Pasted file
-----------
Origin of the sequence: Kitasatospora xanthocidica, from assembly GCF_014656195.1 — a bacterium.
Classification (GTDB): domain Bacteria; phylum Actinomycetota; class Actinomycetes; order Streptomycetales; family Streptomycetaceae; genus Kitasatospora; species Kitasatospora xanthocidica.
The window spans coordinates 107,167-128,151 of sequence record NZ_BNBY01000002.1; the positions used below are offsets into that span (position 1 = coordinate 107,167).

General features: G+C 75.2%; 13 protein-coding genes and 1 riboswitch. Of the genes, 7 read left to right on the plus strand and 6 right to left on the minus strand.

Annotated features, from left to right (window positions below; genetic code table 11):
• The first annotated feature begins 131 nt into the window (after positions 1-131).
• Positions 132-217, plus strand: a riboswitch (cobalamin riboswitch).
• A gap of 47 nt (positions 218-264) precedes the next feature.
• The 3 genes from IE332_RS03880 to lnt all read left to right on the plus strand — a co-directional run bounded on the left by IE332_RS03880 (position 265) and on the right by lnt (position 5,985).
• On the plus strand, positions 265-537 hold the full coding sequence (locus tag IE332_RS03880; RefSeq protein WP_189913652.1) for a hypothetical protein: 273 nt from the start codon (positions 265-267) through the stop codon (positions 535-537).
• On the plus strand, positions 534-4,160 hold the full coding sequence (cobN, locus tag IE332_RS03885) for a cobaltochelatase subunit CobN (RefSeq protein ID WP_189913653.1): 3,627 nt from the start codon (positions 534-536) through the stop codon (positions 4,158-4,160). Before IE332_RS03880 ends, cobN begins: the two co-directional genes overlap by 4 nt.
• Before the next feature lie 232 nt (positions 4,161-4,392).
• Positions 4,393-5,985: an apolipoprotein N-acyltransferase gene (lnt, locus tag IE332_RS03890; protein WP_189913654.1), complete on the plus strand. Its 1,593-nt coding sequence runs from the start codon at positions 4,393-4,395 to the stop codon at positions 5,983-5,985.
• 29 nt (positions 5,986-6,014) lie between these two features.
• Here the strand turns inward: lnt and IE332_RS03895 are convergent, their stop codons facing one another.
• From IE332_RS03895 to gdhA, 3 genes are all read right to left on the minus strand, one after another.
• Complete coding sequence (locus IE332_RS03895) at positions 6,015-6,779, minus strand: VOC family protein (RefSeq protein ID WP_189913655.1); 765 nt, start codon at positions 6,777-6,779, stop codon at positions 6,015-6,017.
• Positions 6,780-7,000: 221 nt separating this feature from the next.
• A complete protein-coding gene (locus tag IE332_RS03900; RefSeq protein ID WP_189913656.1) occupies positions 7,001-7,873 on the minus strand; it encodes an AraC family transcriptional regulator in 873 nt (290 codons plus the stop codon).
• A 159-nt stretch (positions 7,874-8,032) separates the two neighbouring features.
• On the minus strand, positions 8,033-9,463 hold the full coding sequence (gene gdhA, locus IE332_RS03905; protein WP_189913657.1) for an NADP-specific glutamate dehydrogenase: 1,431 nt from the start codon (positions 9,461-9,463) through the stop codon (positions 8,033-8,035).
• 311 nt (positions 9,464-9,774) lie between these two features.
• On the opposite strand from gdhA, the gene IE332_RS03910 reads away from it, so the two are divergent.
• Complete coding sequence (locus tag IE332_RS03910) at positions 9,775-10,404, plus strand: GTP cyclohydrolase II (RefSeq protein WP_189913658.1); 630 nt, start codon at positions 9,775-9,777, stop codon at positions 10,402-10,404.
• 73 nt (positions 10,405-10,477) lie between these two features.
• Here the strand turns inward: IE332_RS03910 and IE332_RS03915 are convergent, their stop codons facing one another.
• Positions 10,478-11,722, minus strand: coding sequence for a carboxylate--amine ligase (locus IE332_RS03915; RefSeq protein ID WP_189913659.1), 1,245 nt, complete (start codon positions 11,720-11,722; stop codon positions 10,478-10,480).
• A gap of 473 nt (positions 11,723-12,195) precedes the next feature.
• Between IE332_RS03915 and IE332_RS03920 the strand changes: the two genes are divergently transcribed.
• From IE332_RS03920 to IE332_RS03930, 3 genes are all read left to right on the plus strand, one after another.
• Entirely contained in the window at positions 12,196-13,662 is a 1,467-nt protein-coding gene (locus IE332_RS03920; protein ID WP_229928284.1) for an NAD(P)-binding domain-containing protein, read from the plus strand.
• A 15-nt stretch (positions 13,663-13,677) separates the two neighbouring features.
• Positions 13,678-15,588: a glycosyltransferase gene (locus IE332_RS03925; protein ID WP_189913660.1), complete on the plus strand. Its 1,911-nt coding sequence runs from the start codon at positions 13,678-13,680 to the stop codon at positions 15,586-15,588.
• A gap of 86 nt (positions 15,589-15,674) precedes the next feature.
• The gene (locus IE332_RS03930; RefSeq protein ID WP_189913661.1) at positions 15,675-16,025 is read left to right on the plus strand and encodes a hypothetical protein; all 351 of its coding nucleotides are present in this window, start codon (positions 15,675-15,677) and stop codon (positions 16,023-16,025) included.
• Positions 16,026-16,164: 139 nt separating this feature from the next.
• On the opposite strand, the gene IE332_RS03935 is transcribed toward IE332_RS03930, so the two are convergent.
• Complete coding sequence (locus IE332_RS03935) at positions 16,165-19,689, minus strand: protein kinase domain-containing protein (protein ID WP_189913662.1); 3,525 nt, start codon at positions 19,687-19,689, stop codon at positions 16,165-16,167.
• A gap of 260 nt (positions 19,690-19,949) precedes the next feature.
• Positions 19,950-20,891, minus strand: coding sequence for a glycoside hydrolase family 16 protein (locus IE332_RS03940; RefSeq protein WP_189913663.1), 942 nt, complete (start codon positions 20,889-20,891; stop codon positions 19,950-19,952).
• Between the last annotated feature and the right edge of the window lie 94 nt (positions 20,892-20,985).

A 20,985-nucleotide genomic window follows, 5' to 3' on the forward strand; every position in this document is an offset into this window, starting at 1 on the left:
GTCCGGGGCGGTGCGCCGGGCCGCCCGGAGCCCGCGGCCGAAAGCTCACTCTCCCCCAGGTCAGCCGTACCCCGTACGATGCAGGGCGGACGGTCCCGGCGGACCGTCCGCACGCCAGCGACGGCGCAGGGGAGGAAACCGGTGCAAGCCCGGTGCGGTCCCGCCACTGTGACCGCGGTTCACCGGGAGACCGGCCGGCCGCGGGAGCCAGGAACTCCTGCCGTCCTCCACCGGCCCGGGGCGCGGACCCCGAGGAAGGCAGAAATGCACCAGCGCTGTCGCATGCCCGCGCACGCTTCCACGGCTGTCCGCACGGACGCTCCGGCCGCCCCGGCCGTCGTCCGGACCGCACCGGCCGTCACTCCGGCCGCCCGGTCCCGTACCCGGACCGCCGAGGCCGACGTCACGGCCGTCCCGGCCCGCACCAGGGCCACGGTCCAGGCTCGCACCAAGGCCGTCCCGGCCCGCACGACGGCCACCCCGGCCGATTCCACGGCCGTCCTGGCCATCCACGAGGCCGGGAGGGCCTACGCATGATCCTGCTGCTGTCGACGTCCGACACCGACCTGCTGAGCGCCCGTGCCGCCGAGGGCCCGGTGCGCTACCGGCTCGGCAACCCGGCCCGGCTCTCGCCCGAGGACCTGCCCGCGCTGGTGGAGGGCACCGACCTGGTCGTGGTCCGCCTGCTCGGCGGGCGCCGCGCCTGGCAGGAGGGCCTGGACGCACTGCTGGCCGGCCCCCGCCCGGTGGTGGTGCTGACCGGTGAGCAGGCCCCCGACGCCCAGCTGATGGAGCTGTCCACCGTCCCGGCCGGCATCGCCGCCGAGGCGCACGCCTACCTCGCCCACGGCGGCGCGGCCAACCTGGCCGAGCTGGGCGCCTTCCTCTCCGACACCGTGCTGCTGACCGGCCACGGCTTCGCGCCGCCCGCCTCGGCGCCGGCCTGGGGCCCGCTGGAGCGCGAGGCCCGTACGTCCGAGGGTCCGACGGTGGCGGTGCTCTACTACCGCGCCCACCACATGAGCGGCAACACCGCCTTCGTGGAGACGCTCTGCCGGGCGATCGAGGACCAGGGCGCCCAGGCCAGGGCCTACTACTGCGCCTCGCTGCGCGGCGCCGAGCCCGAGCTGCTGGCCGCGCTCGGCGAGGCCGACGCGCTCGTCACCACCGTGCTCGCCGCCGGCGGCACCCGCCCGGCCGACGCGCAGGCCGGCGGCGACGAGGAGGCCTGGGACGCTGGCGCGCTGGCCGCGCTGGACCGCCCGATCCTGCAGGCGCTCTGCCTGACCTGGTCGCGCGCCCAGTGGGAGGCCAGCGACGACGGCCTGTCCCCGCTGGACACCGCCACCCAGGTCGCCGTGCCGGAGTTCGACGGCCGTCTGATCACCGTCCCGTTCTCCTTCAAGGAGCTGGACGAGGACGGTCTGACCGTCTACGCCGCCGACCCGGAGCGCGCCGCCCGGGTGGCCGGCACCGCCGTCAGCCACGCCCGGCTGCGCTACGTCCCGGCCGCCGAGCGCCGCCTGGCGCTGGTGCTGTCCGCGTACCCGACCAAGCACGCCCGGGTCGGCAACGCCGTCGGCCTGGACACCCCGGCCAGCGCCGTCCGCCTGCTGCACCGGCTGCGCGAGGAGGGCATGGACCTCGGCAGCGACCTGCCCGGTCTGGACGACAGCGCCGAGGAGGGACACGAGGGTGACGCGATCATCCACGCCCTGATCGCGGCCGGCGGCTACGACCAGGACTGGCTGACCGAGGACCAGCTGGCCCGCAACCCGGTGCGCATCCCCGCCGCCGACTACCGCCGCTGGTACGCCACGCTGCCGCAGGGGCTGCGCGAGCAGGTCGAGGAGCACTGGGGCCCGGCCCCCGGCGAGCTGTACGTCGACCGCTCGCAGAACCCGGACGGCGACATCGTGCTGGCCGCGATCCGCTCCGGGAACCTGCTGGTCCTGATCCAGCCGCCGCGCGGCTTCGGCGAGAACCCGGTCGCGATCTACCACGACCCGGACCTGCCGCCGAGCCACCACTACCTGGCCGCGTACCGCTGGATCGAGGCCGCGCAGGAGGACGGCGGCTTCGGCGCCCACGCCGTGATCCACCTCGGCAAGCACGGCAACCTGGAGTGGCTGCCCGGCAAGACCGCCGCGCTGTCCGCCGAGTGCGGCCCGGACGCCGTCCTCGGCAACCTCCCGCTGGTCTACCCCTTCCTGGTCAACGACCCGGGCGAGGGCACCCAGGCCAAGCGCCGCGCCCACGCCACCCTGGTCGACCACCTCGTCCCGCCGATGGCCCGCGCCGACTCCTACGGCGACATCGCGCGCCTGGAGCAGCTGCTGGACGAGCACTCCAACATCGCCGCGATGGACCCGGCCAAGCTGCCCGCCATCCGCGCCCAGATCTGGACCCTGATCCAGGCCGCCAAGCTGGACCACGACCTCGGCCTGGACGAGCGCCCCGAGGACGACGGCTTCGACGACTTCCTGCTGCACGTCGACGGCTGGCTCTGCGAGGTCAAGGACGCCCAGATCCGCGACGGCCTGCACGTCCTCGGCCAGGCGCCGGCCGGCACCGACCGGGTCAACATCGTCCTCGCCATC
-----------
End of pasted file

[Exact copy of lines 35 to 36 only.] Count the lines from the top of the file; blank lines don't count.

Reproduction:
• The gene (locus IE332_RS03930; RefSeq protein ID WP_189913661.1) at positions 15,675-16,025 is read left to right on the plus strand and encodes a hypothetical protein; all 351 of its coding nucleotides are present in this window, start codon (positions 15,675-15,677) and stop codon (positions 16,023-16,025) included.
• Positions 16,026-16,164: 139 nt separating this feature from the next.